Just How Similar is a Dolphin to an Icthyosaur?
Icthyosaurs and dolphins were separated by 200 million years, and yet they bear a lot of resemblance to each other. Fin layout, head-shape, etc. all more or less line up, even though one did not evolve from the other. Instead, they’re a great example of convergent evolution, where different lineages have come back to the same basic ‘solutions’ to the challenges of the shared environment.
In this case we have two families of animals that came back to the ocean after having ancestors that lived on land. As such, they have fins that show their origins as hands and feet (yes, that were fins long before that, but that’s not my point here.) In the case of the icthyosaur, they still have four limbs, while dolphins (and whales) have given their rear limbs up.
But even more striking than the fins are how similar dolphin mouths look to an icthyosaur. This was the focus of a recent study by Neil Kelley and Ryosuke Motani, where they carefully went through an assortment of living sea creatures and compared skull and mouth structures, so that when we say “they’re similar” we actually have some useful metrics to refer to.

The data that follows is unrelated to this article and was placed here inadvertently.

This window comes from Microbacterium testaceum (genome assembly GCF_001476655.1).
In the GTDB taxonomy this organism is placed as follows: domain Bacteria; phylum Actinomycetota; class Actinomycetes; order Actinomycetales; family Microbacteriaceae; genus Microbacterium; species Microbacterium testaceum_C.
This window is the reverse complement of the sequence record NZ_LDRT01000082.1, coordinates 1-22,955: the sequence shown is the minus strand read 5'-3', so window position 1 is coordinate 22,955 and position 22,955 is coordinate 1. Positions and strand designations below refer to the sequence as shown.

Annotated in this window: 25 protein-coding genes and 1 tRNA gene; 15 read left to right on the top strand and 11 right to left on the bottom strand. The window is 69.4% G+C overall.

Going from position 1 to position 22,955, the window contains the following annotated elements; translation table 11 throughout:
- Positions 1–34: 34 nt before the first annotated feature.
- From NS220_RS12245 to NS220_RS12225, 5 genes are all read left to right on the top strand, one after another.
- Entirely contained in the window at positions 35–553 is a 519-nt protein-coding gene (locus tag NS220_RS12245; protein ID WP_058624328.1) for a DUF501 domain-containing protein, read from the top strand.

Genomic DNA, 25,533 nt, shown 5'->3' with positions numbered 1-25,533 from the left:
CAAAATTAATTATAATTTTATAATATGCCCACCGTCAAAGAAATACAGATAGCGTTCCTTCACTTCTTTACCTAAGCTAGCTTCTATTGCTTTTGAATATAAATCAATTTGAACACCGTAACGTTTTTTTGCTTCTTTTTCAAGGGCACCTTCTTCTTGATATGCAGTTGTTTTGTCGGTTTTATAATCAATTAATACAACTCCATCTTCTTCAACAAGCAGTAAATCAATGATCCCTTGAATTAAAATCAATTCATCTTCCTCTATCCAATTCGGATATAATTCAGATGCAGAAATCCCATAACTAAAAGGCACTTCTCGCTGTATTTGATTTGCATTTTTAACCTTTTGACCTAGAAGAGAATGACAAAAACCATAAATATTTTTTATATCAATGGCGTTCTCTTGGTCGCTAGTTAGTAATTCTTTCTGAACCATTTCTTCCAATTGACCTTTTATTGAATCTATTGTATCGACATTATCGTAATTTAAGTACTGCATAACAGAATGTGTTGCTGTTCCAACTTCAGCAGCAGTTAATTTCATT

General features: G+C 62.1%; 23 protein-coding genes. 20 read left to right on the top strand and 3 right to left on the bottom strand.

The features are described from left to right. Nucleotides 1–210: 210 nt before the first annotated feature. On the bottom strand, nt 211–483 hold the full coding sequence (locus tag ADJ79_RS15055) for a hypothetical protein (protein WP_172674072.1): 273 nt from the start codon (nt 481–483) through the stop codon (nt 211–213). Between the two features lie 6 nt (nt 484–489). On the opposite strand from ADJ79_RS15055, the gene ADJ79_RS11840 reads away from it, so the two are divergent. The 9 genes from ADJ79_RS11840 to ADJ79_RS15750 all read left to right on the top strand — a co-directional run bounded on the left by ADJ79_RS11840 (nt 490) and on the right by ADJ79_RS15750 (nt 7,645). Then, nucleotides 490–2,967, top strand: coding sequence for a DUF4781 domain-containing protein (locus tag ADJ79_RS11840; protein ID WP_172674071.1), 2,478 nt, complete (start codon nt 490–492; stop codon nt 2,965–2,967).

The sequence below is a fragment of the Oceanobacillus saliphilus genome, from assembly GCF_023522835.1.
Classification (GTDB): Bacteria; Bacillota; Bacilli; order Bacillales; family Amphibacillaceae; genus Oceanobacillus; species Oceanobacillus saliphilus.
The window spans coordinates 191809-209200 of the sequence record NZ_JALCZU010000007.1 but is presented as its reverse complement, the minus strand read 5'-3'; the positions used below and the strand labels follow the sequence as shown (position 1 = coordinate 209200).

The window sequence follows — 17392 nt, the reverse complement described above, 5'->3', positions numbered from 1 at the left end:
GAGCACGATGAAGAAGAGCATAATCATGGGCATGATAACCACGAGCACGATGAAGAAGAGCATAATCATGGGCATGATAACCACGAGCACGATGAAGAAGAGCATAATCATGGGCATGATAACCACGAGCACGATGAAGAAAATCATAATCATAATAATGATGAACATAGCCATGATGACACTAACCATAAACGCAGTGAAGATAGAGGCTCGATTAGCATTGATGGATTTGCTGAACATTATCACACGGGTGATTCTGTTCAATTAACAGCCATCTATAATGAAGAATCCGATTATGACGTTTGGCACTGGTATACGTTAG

The mouths broke down into 3 main groups. The first was thick, square, plant-eaters and chewers, like a green sea turtle. The main goal here is to chew and grind tough food. On the opposite end of the spectrum is the thin, pointed mouths like a swordfish, dolphin or icthyosaur. These mouths are made for quick “snap feeding” on fast moving prey. The last group is somewhere in between, found on apex predators like an orca. The jaws have plenty of muscle for biting and importantly, tearing off pieces of bigger prey.
So with this framework, it’s now easier to make comparisons and further guesses about how an animal like an icthyosaur hunted since we can closely compare it to modern snap-feeding colleagues like a bottlenose dolphin.
Source: Why an Ichthyosaur Looks Like a Dolphin by Brian Switek, Laelaps